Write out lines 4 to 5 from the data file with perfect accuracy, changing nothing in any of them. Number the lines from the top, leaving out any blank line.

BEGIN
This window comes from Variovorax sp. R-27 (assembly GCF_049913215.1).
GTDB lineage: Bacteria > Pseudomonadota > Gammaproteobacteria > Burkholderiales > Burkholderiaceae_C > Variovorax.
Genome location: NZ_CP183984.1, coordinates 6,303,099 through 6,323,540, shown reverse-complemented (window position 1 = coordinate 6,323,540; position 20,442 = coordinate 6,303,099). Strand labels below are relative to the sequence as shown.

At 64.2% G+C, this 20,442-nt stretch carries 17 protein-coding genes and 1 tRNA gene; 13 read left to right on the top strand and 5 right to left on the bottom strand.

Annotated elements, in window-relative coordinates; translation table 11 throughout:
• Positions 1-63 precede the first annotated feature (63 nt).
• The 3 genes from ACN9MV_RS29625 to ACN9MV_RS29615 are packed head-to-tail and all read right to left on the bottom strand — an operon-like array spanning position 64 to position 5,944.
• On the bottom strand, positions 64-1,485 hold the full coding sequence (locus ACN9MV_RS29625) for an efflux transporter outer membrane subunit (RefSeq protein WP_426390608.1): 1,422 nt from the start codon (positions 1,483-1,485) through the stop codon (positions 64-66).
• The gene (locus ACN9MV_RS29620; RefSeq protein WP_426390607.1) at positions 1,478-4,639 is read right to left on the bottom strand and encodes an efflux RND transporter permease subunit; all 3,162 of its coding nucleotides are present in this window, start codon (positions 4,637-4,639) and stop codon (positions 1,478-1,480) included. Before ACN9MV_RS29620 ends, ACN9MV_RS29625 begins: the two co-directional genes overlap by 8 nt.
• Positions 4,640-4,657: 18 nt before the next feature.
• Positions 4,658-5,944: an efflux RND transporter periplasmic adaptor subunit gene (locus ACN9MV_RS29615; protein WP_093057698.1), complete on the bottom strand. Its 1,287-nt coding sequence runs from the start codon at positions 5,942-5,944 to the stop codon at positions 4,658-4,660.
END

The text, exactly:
At 64.2% G+C, this 20,442-nt stretch carries 17 protein-coding genes and 1 tRNA gene; 13 read left to right on the top strand and 5 right to left on the bottom strand.

Annotated elements, in window-relative coordinates; translation table 11 throughout: